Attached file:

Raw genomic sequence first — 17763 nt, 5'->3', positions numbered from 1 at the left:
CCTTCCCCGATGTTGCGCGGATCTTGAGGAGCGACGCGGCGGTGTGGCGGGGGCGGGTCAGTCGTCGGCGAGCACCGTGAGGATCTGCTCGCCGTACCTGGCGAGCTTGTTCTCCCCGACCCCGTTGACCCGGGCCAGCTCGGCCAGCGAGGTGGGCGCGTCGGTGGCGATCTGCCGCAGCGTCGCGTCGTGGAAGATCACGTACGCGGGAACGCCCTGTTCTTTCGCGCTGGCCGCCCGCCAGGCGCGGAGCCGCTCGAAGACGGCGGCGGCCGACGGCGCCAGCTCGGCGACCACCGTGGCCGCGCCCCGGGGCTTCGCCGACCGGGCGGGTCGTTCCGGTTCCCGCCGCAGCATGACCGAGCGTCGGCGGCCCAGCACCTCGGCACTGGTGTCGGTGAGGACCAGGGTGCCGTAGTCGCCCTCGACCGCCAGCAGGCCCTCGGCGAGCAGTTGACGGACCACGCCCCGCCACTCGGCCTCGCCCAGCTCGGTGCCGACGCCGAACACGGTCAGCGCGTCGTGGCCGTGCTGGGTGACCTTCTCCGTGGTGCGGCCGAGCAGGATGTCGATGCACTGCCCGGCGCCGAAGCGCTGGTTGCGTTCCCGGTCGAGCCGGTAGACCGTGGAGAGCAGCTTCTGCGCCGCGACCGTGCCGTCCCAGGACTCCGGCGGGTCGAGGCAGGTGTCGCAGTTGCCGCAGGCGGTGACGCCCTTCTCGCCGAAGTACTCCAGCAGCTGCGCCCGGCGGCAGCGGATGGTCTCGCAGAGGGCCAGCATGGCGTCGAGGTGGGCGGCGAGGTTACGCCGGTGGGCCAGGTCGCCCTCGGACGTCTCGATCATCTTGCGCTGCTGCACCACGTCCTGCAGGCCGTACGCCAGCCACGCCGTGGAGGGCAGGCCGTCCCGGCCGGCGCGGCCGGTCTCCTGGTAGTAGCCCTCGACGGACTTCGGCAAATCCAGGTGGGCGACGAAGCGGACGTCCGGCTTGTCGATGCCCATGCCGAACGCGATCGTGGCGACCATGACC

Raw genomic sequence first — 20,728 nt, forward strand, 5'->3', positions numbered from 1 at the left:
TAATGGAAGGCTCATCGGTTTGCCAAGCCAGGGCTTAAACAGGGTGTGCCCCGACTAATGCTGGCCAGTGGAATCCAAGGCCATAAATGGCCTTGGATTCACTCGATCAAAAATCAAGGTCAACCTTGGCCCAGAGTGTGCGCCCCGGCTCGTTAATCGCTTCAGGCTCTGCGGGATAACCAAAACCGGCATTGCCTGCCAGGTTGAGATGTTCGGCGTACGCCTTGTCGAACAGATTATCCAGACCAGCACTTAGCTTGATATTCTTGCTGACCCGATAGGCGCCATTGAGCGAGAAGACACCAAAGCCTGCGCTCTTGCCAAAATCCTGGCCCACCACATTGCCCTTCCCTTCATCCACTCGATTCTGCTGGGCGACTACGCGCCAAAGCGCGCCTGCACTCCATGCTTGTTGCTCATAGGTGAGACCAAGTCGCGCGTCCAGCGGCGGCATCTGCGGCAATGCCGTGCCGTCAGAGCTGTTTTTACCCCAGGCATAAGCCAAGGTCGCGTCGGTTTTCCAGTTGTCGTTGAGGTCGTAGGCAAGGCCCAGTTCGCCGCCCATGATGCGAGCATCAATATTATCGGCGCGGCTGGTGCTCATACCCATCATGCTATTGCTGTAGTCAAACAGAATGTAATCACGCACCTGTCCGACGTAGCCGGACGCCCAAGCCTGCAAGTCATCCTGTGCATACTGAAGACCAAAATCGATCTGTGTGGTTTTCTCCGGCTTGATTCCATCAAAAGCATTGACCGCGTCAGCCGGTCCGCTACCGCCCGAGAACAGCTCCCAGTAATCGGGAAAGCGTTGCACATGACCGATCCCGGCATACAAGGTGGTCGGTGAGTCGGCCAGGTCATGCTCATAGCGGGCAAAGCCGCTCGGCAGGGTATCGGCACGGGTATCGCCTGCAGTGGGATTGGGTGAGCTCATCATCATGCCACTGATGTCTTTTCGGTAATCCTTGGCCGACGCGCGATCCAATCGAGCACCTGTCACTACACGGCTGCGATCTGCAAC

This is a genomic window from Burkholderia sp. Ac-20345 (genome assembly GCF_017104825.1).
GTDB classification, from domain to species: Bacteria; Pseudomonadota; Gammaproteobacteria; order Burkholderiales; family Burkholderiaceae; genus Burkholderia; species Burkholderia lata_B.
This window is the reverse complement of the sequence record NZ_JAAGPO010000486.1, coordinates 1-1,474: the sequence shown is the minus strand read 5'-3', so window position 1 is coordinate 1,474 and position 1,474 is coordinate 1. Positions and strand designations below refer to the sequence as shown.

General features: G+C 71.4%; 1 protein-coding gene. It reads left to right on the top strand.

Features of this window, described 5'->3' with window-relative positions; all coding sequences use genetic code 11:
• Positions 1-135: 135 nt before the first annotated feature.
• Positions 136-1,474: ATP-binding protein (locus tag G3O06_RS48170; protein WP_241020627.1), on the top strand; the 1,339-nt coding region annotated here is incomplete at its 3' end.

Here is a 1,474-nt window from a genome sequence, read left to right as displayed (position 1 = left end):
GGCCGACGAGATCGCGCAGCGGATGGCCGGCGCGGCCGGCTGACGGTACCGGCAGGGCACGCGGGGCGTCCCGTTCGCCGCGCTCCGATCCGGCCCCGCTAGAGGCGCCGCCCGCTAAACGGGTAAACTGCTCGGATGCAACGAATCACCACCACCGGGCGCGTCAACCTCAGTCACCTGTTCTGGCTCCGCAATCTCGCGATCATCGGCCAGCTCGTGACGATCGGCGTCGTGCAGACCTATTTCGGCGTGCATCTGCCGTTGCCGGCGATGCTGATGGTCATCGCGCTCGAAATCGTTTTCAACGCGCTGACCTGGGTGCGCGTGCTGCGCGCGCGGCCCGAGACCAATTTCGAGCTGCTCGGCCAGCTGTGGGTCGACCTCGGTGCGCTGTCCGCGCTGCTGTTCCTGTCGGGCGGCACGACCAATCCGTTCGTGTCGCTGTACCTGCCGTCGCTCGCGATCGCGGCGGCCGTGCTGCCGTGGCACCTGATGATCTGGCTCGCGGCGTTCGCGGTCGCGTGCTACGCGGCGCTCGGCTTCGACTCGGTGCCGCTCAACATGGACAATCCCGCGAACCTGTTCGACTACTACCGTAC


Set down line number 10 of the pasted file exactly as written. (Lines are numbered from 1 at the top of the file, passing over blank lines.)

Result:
• Positions 1-135: 135 nt before the first annotated feature.